Broadcasting of visions of Aboriginality

William Lempert has spent the past 14 months in the Kimberley completing his PhD on the topic: ‘Broadcasting Indigeneity: The Social Life of Aboriginal Media’.

8 October 2015

Revealing the changing stakes of self-representation in Aboriginal communities of the North West through digital media is the subject of PhD research by William Lempert through The University of Notre Dame Australia’s Nulungu Research Institute.

Sponsored through the Australian-US Fulbright Research Scholar Program and the Wenner-Gren Foundation, William has been located on Notre Dame’s Broome Campus since the beginning of 2014 where he has been developing his research through field trips and hands-on work.

In his 14 months of PhD-related fieldwork thus far, William has assisted in 30 video productions across the Kimberley; participated in three extended remote media projects, including a two-week trip into the Great Sandy Desert; and attended two National Remote Indigenous Media Festivals in Aboriginal communities.

“While Aboriginal Australians might appear to some to exist in marginal spaces, they are iconic in the global imagination,” William said.

“Not simply producing media for themselves, they are increasingly making global claims on national stages that allow for the coexistence of diverse and non-hierarchical visions of indigeneity. Aboriginal video provides a visceral medium for communicating the palpable joys around tradition, land and family that typify community life.”

William is completing his PhD in cultural anthropology at the University of Colorado at Boulder, USA. His topic is titled — ‘Broadcasting Indigeneity: The Social Life of Aboriginal Media’ — and is an 18-month ethnography of two Indigenous media organisations in Broome – Goolarri Media and Pilbara and Kimberley Aboriginal Media (PAKAM).

The study seeks to investigate how producers at different Aboriginal media organisations create videos whilst negotiating competing pressures of cultural sensitivity and financial sustainability, and what these media processes reveal about self-representation and success in Aboriginal activism.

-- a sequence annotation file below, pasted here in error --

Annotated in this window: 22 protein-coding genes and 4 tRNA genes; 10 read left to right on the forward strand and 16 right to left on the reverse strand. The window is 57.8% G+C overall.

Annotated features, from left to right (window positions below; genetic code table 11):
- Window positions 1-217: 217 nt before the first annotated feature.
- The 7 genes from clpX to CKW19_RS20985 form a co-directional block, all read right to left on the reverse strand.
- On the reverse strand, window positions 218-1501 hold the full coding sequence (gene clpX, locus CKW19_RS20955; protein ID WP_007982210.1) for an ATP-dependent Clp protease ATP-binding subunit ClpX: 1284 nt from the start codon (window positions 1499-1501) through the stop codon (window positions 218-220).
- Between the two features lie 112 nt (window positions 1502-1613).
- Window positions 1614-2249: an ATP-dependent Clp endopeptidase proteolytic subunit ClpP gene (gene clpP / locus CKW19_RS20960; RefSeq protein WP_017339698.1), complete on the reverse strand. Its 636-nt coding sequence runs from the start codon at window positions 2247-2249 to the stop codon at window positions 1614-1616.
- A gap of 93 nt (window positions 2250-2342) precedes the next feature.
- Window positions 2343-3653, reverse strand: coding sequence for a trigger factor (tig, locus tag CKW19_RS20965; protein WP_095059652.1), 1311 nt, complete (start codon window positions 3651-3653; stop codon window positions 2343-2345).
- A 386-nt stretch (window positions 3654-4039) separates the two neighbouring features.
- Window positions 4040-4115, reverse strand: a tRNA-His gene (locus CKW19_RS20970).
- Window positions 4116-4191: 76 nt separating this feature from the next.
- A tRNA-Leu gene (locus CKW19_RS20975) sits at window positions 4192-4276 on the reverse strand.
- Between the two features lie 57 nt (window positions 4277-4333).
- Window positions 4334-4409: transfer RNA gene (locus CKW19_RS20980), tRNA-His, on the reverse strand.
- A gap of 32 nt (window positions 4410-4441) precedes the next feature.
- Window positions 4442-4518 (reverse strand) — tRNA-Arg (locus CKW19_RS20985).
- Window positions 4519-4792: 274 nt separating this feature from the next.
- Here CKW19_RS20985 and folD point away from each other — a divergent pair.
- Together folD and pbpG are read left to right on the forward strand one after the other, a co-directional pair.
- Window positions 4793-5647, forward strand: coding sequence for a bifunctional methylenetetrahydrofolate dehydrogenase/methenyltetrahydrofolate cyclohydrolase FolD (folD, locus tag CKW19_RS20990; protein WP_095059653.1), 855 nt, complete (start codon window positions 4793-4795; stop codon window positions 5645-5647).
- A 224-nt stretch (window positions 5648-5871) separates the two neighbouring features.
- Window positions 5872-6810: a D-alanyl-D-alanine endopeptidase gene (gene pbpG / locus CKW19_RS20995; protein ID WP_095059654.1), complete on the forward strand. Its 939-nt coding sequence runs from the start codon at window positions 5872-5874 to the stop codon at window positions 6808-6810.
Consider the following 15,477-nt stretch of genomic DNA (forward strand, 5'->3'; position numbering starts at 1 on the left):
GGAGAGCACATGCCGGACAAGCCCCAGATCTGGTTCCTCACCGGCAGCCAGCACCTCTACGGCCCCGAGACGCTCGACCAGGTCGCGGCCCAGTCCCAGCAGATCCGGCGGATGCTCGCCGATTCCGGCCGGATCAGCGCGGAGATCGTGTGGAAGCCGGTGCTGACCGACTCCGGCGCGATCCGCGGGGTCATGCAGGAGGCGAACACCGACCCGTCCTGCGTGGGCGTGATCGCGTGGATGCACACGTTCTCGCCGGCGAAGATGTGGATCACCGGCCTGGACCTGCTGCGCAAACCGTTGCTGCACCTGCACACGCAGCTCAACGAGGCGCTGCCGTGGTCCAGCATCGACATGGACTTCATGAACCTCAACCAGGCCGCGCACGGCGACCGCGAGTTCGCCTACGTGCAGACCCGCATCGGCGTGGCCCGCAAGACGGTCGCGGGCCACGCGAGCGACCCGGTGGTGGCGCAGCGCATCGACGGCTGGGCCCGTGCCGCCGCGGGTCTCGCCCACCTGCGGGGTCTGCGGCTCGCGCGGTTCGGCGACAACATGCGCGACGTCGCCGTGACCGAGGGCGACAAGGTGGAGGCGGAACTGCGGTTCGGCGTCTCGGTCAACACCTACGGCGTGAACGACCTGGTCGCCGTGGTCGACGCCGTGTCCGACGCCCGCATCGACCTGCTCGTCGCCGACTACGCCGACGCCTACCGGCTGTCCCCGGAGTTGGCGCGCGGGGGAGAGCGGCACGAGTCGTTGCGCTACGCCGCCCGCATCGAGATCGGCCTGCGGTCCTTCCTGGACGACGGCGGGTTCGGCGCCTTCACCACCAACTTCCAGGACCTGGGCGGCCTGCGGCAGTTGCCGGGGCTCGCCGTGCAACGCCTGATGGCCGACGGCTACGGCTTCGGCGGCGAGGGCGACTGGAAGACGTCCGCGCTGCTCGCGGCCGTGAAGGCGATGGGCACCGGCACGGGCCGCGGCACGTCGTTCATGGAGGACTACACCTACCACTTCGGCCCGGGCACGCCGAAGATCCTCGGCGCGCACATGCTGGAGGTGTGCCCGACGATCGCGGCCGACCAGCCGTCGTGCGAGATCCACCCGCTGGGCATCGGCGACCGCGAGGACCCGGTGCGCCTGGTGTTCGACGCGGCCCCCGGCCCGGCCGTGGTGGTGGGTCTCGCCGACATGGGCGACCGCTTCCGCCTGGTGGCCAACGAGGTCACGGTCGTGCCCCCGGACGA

His project follows the lifecycles of video projects from initial idea through circulation. With this approach, William hopes to highlight crucial representational debates about Aboriginality embedded in daily media practices, as well as challenge enduring academic and public divisions between traditional and modern, and urban and remote Aboriginal Australia.

“By working collaboratively on production teams, I seek to articulate current tensions and paradoxes of contemporary Aboriginality embedded within the practises of diverse video projects,” William said.

“Namely, to what ends do they endeavour to make videos that are at once locally relevant, culturally appropriate, politically salient, financially viable and appealing to a diverse audience.

“With high levels of media productivity and success in Aboriginal activism, Broome and the surrounding Aboriginal communities provide an ideal setting for understanding how Indigenous media makers come to broadcast different visions of Aboriginality.”

This research builds on three previous pilot studies William conducted in 2006, 2012 and 2013, totalling five months of volunteering in various roles of media production with Goolarri and PAKAM.

Recently, PAKAM received the NITV Spirit Award for a short film that William made with the Kapululangu Women’s Law and Culture Centre in Balgo. The award is for $30,000 to extend ‘Marumpu Wangka: Kukatja Hand Talk’ into a half-hour production for NITV.

MEDIA CONTACT
Leigh Dawson: Tel (08) 9433 0569; Mob 0405 441 093; leigh.dawson@nd.edu.au